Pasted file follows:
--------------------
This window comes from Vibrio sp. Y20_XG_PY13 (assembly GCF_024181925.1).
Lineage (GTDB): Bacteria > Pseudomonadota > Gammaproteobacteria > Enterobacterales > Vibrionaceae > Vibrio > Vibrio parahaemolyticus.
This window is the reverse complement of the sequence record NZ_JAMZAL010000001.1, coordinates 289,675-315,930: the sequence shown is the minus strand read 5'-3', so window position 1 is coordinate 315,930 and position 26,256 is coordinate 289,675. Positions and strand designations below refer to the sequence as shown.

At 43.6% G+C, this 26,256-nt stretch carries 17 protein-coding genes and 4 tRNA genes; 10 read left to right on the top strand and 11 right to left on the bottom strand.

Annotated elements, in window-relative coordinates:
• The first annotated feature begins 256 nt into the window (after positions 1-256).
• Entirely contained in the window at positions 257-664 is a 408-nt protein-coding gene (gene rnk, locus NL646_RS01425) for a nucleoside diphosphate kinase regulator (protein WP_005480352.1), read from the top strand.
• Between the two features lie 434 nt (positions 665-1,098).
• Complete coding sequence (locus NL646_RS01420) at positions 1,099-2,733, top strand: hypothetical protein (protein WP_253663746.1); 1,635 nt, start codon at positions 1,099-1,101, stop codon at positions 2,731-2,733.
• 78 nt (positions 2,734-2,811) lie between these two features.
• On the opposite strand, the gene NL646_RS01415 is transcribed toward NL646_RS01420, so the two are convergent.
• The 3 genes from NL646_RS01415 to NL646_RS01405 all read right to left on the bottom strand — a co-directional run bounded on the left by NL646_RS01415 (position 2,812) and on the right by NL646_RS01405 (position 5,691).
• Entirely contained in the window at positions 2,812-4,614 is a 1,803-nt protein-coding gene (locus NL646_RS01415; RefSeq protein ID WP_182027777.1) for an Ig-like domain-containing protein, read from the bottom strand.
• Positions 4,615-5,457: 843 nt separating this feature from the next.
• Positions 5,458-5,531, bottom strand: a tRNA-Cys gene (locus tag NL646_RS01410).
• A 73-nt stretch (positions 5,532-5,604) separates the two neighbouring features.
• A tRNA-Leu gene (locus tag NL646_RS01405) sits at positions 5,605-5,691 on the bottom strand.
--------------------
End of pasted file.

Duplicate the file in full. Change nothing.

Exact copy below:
This window comes from Vibrio sp. Y20_XG_PY13 (assembly GCF_024181925.1).
Lineage (GTDB): Bacteria > Pseudomonadota > Gammaproteobacteria > Enterobacterales > Vibrionaceae > Vibrio > Vibrio parahaemolyticus.
This window is the reverse complement of the sequence record NZ_JAMZAL010000001.1, coordinates 289,675-315,930: the sequence shown is the minus strand read 5'-3', so window position 1 is coordinate 315,930 and position 26,256 is coordinate 289,675. Positions and strand designations below refer to the sequence as shown.

At 43.6% G+C, this 26,256-nt stretch carries 17 protein-coding genes and 4 tRNA genes; 10 read left to right on the top strand and 11 right to left on the bottom strand.

Annotated elements, in window-relative coordinates:
• The first annotated feature begins 256 nt into the window (after positions 1-256).
• Entirely contained in the window at positions 257-664 is a 408-nt protein-coding gene (gene rnk, locus NL646_RS01425) for a nucleoside diphosphate kinase regulator (protein WP_005480352.1), read from the top strand.
• Between the two features lie 434 nt (positions 665-1,098).
• Complete coding sequence (locus NL646_RS01420) at positions 1,099-2,733, top strand: hypothetical protein (protein WP_253663746.1); 1,635 nt, start codon at positions 1,099-1,101, stop codon at positions 2,731-2,733.
• 78 nt (positions 2,734-2,811) lie between these two features.
• On the opposite strand, the gene NL646_RS01415 is transcribed toward NL646_RS01420, so the two are convergent.
• The 3 genes from NL646_RS01415 to NL646_RS01405 all read right to left on the bottom strand — a co-directional run bounded on the left by NL646_RS01415 (position 2,812) and on the right by NL646_RS01405 (position 5,691).
• Entirely contained in the window at positions 2,812-4,614 is a 1,803-nt protein-coding gene (locus NL646_RS01415; RefSeq protein ID WP_182027777.1) for an Ig-like domain-containing protein, read from the bottom strand.
• Positions 4,615-5,457: 843 nt separating this feature from the next.
• Positions 5,458-5,531, bottom strand: a tRNA-Cys gene (locus tag NL646_RS01410).
• A 73-nt stretch (positions 5,532-5,604) separates the two neighbouring features.
• A tRNA-Leu gene (locus tag NL646_RS01405) sits at positions 5,605-5,691 on the bottom strand.